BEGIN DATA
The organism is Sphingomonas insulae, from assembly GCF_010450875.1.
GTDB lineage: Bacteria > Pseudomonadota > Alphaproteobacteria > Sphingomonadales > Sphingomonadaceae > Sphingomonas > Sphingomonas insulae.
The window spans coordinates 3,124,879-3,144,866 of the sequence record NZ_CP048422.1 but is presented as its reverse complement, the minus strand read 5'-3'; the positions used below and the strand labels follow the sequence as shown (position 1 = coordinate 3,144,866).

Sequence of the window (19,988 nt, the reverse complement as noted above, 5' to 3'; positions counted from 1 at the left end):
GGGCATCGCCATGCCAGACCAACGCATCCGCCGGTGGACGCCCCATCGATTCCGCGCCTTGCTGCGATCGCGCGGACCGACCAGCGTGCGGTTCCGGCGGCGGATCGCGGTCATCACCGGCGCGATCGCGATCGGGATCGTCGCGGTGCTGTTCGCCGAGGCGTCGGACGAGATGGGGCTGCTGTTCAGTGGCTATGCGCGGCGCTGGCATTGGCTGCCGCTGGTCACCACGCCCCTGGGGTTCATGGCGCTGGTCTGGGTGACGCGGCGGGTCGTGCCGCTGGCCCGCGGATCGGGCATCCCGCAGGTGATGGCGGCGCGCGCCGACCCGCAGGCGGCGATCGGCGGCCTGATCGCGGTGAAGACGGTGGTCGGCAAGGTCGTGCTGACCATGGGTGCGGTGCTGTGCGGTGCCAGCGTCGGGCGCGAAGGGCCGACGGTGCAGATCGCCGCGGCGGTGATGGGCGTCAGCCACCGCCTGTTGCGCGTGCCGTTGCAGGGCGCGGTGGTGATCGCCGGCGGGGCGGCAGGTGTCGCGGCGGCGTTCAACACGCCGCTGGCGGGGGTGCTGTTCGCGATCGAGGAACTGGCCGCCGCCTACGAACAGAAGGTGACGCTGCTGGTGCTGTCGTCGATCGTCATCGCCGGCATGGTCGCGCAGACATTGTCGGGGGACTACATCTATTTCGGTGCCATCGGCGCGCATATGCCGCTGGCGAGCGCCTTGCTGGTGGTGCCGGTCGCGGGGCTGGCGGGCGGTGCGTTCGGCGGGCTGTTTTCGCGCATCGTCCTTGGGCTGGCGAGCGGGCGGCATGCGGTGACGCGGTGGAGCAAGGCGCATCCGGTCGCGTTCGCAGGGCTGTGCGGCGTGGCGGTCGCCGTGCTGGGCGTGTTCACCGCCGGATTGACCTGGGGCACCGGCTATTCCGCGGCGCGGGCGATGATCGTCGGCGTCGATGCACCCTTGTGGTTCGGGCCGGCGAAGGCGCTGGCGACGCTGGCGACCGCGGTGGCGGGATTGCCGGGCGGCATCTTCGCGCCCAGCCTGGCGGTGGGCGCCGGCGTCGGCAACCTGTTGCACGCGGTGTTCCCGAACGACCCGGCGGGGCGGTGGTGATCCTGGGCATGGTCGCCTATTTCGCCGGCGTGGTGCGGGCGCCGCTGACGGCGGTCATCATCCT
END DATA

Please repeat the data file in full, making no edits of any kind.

The organism is Sphingomonas insulae, from assembly GCF_010450875.1.
GTDB lineage: Bacteria > Pseudomonadota > Alphaproteobacteria > Sphingomonadales > Sphingomonadaceae > Sphingomonas > Sphingomonas insulae.
The window spans coordinates 3,124,879-3,144,866 of the sequence record NZ_CP048422.1 but is presented as its reverse complement, the minus strand read 5'-3'; the positions used below and the strand labels follow the sequence as shown (position 1 = coordinate 3,144,866).

Sequence of the window (19,988 nt, the reverse complement as noted above, 5' to 3'; positions counted from 1 at the left end):
GGGCATCGCCATGCCAGACCAACGCATCCGCCGGTGGACGCCCCATCGATTCCGCGCCTTGCTGCGATCGCGCGGACCGACCAGCGTGCGGTTCCGGCGGCGGATCGCGGTCATCACCGGCGCGATCGCGATCGGGATCGTCGCGGTGCTGTTCGCCGAGGCGTCGGACGAGATGGGGCTGCTGTTCAGTGGCTATGCGCGGCGCTGGCATTGGCTGCCGCTGGTCACCACGCCCCTGGGGTTCATGGCGCTGGTCTGGGTGACGCGGCGGGTCGTGCCGCTGGCCCGCGGATCGGGCATCCCGCAGGTGATGGCGGCGCGCGCCGACCCGCAGGCGGCGATCGGCGGCCTGATCGCGGTGAAGACGGTGGTCGGCAAGGTCGTGCTGACCATGGGTGCGGTGCTGTGCGGTGCCAGCGTCGGGCGCGAAGGGCCGACGGTGCAGATCGCCGCGGCGGTGATGGGCGTCAGCCACCGCCTGTTGCGCGTGCCGTTGCAGGGCGCGGTGGTGATCGCCGGCGGGGCGGCAGGTGTCGCGGCGGCGTTCAACACGCCGCTGGCGGGGGTGCTGTTCGCGATCGAGGAACTGGCCGCCGCCTACGAACAGAAGGTGACGCTGCTGGTGCTGTCGTCGATCGTCATCGCCGGCATGGTCGCGCAGACATTGTCGGGGGACTACATCTATTTCGGTGCCATCGGCGCGCATATGCCGCTGGCGAGCGCCTTGCTGGTGGTGCCGGTCGCGGGGCTGGCGGGCGGTGCGTTCGGCGGGCTGTTTTCGCGCATCGTCCTTGGGCTGGCGAGCGGGCGGCATGCGGTGACGCGGTGGAGCAAGGCGCATCCGGTCGCGTTCGCAGGGCTGTGCGGCGTGGCGGTCGCCGTGCTGGGCGTGTTCACCGCCGGATTGACCTGGGGCACCGGCTATTCCGCGGCGCGGGCGATGATCGTCGGCGTCGATGCACCCTTGTGGTTCGGGCCGGCGAAGGCGCTGGCGACGCTGGCGACCGCGGTGGCGGGATTGCCGGGCGGCATCTTCGCGCCCAGCCTGGCGGTGGGCGCCGGCGTCGGCAACCTGTTGCACGCGGTGTTCCCGAACGACCCGGCGGGGCGGTGGTGATCCTGGGCATGGTCGCCTATTTCGCCGGCGTGGTGCGGGCGCCGCTGACGGCGGTCATCATCCT